I temper the flow and give myself three good breaths. Just three.

Then I start again.

Ash falls from the sky instead of rain, flames leaping toward the heavens as if they’re taunting me.

I find my thread of magic hovering above the forest floor. I let enough energy flow from my fingertips to keep it going, but no more than that.

“Rain,” I whisper.

Water rises from the ground and cools. Tiny droplets form, and all I have to do is combine them until they’re too heavy to stay in the air.

That’s it. I can do this.

I pull the cloud away from the trees, closer and closer to the flames until it hovers above the heart of the fire.

Power moves all around me like a cyclone, and I send it spiraling into the air, toward the droplets that are so close to being rain.

More magic surges inside me, desperate to get out, stealing my breath. There’s a deep well of it, but I’m terrified of letting go, terrified of what could happen if I do. I send out a small stream of magic that does nothing to ease the pressure building inside me, and I force the rest back down.

It isn’t enough.

The rain cloud flickers, threatening to undo all the progress I’ve made. It needs more energy.

“Stop fighting it,” Mr. Hart says behind me. “Just let it happen. You’re in control.”

But he’s wrong. Letting go would be like breaking a dam and hoping the water knows where to go. I know better than that. I know the devastation my power can cause.

There are so many sets of eyes on me, on the rain cloud churning above the fire. I split my focus between controlling the flow of my own magic and commanding everyone else’s, but it doesn’t feel right.

I can’t do it anymore.

I won’t.

The thread of magic collapses, energy thrashing every which way like a loose fire hose.

A collective groan moves through the witches around me. My arms fall to my sides, and my legs buckle beneath me, the pressure no longer holding me up. I sink to the ground, and heavy exhaustion replaces everything else. I could sleep right here, on the sawdust earth, surrounded by witches and fire.

I close my eyes as Mr. Hart’s steady voice begins directing the other witches.

“Okay, everyone in the northeast corner, you’re with Emily. Northwest, Josh. Southeast, Lee, and southwest, Grace. Let’s get this fire out.” Mr. Hart keeps his tone even, but after working with him for over a year, I know he’s disappointed.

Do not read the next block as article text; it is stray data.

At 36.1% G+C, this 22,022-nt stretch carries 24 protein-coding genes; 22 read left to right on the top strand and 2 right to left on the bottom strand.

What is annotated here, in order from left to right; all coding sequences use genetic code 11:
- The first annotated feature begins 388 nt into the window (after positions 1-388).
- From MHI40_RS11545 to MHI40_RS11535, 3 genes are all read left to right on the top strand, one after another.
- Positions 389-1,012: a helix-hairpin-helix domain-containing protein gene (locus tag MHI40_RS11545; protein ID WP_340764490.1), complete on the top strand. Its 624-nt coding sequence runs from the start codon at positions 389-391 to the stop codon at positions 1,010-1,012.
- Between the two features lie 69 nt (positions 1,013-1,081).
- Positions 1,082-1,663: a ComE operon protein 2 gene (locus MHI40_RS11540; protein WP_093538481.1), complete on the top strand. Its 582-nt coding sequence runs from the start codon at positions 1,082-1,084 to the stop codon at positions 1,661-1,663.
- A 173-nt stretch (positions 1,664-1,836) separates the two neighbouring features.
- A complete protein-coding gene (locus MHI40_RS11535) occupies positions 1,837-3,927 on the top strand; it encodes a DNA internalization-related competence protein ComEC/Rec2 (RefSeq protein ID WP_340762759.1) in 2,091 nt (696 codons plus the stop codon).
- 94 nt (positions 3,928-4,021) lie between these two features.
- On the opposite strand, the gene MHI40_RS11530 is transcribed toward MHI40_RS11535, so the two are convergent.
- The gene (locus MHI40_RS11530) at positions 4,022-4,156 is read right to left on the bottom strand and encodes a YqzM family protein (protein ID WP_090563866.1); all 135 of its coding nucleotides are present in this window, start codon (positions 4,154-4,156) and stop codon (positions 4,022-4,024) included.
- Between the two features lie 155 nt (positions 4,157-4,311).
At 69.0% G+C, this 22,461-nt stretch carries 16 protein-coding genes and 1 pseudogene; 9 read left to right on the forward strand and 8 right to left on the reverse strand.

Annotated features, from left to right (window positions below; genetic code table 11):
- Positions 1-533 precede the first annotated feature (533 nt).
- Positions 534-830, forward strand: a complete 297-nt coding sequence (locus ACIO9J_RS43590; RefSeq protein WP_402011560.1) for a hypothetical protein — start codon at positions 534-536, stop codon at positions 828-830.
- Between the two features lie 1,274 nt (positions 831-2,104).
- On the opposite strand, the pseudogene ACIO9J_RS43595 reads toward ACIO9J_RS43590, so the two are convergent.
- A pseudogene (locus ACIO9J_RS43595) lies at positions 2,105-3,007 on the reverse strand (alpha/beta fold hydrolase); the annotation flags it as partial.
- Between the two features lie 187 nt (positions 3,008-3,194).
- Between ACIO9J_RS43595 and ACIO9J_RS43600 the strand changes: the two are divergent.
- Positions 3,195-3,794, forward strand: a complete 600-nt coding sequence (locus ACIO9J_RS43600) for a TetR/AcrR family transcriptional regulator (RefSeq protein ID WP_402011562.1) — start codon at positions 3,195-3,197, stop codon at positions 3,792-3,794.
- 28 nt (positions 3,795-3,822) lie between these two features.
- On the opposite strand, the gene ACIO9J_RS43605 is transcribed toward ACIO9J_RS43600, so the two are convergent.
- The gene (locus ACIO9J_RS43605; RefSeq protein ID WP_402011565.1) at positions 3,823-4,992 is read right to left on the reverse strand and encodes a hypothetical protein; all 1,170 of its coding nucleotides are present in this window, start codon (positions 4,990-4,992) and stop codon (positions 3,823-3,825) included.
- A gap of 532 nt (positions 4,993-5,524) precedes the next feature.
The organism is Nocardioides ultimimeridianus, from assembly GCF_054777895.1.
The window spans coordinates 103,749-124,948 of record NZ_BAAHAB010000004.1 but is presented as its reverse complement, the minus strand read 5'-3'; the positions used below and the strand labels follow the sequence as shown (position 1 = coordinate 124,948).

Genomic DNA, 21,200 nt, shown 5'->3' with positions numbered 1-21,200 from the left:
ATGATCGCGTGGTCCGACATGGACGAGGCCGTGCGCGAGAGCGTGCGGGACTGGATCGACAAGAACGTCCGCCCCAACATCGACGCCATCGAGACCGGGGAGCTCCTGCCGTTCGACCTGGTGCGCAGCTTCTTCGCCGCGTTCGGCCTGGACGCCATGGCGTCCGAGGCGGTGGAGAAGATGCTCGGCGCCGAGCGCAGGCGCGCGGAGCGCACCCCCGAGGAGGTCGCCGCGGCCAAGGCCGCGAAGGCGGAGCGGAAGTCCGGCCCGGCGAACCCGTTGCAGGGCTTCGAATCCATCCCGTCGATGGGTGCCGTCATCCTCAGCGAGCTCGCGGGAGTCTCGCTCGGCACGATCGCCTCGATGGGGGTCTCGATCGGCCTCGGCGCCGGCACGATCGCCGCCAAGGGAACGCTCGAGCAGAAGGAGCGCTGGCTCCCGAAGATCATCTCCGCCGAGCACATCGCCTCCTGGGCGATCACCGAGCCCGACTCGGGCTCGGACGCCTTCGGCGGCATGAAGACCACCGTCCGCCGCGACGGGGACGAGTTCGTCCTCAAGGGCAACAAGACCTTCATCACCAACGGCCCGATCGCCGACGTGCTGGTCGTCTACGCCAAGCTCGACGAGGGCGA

After several minutes, four strong threads of magic are restored, and the cloud above the fire gets larger and darker. Emily, Josh, Lee, and Grace make upward motions with their hands, and all the water they’ve extracted from the ground rises into the atmosphere, going up, up, up.

They clap in unison, and the droplets of water combine, too heavy to remain in the air.

I look up. When the first raindrop lands on my cheek, a sick feeling moves through my body. It took four of our strongest witches to do what should have been natural for me. Easy, even.

Another raindrop falls.

And another.

Then the sky opens up.

Cheers rise all around me, the sound mixing with that of the rain. People clap each other on the back and hug. Josh pulls me up from the ground and wraps his arms around my waist, twirling me through the air as if I didn’t just fail in front of the entire school.

My hair is soaked, and my clothes cling to my skin. Josh sets me down and high-fives the other witches around him.

“We did it,” he says, wrapping his arm around my shoulder and kissing my temple.

But a training exercise is nothing compared to the unrestrained wildfires burning through California. We’re going to graduate this year, and then it’ll be up to us to fight the real fires. And they’re getting worse.

Witches have controlled the atmosphere for hundreds of years, keeping everything steady and calm. We’ve always succeeded. We’ve always been strong enough.

But the shaders—those without magic—were swept away by the possibilities of a world protected by magic, of a world where every square inch could be used for gain. They began to push the limits of our power and our atmosphere. At first, we went along with it, caught up in their excitement. Then their excitement turned to greed, and they refused to slow down, ignoring our warnings and charging ahead, behaving as if magic were infinite. As if this planet were infinite. Now they’ve overplayed their hand.

We’ve tried to adapt and handle the shifting atmosphere on our own, but we can’t keep up; it’s as if we’re blowing out candles when the whole house is on fire. When we realized that what the world needed was rest, we pleaded with the shaders and pleaded for our home. But we were outnumbered. The shaders couldn’t see past their desire for more, developing land that humans were never meant to touch, requiring control in areas that were only ever meant to be wild.

There isn’t enough magic to support it all.

And now the atmosphere is collapsing around us.

Three years ago, we didn’t train this hard for wildfires. They spread and caused damage, but the witches were always able to put them out before they became devastating. Now there aren’t enough of us to manage all the ways the Earth is pushing back. I think about the acres of land that burned this year in California and Canada, Australia and South Africa, and it’s so clear. It’s so painfully clear.

We aren’t strong enough anymore, and the administration is relying on me to make a difference, to make the difference.

But they really shouldn’t.

By the time graduation comes, I won’t be able to make any difference at all.

 

Excerpted from The Nature of Witches, copyright © 2021 by Rachel Griffin.